JOINT FAVORABLE REPORT
AN ACT CONCERNING THE COMPETENCY OF A DEFENDANT TO STAND TRIAL.
Disclaimer: The following Joint Favorable Report is prepared for the benefit of the members of the General Assembly, solely for purposes of information, summarization and explanation and does not represent the intent of the General Assembly or either chamber thereof for any purpose.
SPONSORS OF BILL:
The Judiciary Committee,
Rep. Jeff Currey, 11th Dist.,
Rep. Tom Delnicki, 14th Dist.
REASONS FOR BILL:
This concept for this bill comes to the Judiciary Committee from Representative Currey. Current Connecticut State law mandates that courts review competency of a person charged with certain serious offenses every six months to ensure that their status as not restorable remains unchanged. This mandate requires the courts to review competency of a person to continue until the time equal to the maximum penalty for the charged has elapsed. This would amend C.G.S. 54-56d to allow the court to suspend mandatory periodic reviews of an accused who has been found not competent, not restorable and has been released into the community or placed in the custody of the Department of Mental Health and Addiction Services or the Department of Developmental Services and would provide a judge with greater discretion in determining how frequently a defendant should be examined to determine his or her competency to stand trial.
RESPONSE FROM ADMINISTRATION/AGENCY:
The Division of Criminal Justice; State of Connecticut; opposes this bill stating that it represents a step backward in their ability to monitor and protect the public safety. It was stated that current law allows for periodic examinations after an individual has been found not competent and not restorable in the context of certain serious cases, a provision that was enacted after State v Curtis. Curtis was charged with murder and deemed not competent to stand trial but was arrested and charged with manslaughter years later after he turned up as a successful college student. There is concern this bill would reverse the action of previously submitted legislation to amend the law to address the court's decision of State v. Curtis.
State of Connecticut Office of the Victim Advocate, State Victim Advocate, Natasha M. Pierre, Esq.; opposes this bill stating that it is recognized that while the dilemma of holding violent offenders that cannot be restored to competency do not meet the criteria of civil commitment, this bill is not a reasonable solution. There is concern that releasing violent offenders into the community, knowing of the potential danger to the community, is irresponsible and while this issue needs to be addressed to ensure safety to all, this bill is inconsistent with Dr. Norko's working group.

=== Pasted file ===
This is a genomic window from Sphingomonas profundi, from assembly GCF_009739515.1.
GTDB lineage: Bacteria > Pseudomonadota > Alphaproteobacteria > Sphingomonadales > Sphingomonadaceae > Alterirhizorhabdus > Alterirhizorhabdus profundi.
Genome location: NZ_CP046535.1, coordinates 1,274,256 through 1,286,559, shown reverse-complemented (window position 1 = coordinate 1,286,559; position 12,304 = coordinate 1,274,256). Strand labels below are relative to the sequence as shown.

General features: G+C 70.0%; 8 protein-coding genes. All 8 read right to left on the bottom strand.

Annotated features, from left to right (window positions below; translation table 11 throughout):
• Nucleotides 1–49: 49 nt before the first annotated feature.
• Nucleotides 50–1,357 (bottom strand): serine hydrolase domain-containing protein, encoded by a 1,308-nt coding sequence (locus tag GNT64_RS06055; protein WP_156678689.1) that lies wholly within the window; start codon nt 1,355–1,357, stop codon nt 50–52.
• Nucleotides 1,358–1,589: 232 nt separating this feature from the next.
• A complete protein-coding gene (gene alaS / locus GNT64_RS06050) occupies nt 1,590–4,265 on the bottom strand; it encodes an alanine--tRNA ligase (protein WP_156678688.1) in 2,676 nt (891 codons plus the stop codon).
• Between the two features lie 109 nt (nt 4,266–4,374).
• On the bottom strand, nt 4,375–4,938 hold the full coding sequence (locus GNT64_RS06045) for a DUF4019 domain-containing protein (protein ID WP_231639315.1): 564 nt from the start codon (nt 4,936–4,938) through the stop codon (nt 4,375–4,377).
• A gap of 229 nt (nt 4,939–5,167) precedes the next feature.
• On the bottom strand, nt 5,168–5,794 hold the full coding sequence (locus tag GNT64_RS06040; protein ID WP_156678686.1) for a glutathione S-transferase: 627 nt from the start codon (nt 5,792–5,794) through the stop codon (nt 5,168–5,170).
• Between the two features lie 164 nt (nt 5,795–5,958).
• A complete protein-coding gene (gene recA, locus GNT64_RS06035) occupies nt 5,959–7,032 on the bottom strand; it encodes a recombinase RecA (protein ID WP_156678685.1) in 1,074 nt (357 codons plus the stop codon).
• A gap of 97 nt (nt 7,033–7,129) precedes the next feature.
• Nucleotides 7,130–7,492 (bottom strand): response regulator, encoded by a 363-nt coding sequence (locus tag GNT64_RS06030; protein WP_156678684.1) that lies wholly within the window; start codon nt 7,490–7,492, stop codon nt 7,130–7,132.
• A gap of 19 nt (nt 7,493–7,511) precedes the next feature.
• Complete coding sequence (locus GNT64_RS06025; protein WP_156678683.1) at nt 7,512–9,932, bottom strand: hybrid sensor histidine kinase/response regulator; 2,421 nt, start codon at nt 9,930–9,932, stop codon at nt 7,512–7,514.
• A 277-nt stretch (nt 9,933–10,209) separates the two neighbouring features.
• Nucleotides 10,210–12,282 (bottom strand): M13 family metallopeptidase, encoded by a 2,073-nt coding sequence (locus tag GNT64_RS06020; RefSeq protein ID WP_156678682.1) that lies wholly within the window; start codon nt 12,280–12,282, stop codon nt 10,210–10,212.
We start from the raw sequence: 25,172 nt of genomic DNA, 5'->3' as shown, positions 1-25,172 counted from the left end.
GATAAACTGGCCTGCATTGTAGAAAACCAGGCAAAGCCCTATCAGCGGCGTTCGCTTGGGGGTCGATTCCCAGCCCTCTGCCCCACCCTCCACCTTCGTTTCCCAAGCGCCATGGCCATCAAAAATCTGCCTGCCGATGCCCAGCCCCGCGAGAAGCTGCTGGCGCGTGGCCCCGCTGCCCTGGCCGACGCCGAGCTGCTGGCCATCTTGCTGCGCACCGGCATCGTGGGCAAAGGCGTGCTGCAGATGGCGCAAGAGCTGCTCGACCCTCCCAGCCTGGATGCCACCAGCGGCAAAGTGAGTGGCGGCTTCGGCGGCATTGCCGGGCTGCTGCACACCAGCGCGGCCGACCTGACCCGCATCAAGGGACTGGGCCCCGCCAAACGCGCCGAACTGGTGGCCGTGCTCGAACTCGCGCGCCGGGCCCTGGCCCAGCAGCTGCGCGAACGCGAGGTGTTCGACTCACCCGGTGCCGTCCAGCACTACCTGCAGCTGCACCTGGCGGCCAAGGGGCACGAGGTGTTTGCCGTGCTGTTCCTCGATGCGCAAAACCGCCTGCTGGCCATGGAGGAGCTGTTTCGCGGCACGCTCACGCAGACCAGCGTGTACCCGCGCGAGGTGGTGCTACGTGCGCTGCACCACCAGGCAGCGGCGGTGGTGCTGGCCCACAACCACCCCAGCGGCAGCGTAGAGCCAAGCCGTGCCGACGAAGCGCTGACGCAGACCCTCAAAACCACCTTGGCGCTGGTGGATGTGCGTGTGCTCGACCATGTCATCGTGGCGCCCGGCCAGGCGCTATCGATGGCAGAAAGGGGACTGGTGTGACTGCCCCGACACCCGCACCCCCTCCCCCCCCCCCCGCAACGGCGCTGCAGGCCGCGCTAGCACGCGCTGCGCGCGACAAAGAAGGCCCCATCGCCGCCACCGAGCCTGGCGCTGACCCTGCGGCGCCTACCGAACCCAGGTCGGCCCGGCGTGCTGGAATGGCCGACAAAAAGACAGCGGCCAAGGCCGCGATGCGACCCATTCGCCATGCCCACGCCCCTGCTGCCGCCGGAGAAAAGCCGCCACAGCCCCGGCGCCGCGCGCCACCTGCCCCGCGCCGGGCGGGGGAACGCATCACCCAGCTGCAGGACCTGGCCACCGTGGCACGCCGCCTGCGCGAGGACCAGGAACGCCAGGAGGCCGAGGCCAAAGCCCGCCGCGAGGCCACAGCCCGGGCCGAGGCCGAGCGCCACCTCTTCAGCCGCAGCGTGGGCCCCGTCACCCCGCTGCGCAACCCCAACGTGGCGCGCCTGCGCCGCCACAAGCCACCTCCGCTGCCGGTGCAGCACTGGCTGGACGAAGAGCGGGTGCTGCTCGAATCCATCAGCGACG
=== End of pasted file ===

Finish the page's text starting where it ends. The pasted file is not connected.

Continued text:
State of Connecticut Division of Public Defender Services, Chief Public Defender, Christine Perra Rapillo,; supports this bill stating that allowing the courts to waive the review, particularly where a person's intellectual disabilities or severe/persistent mental illness make it clear that the person will not be restored to competency within the next six month period, makes sense. It is stated that this bill will eliminate unnecessary proceedings.
NATURE AND SOURCES OF SUPPORT:
Connecticut Legal Rights Project, Executive Director, Kathy Flaherty; supports this bill stating that it would provide a judge with greater discretion in determining how frequently a defendant should be examined to determine his or her competency to stand trial, as well as permit a judge to find that regardless of treatment, a defendant will never regain competency within the maximum period of any placement. It was also stated that it would allow for better use of limited system capacity.
South Windsor, Connecticut, Resident, Diane Olmsted; supports this bill sharing that a family member, Aaron, has an inherited condition, Fragile X Syndrome, and those with this condition tend to be mentally handicapped. After assaulting a staff person from the group home where Aaron resided and thus being arrested, mandatory evaluations were ordered by the court which consequently jeopardized Aaron's behavioral stability. It is stated that there should be a change in the law for individuals who have mental disabilities from birth, resulting in the individual being non-competent and non-restorable.
NATURE AND SOURCES OF OPPOSITION:
Reported by: ZoŽ Gluck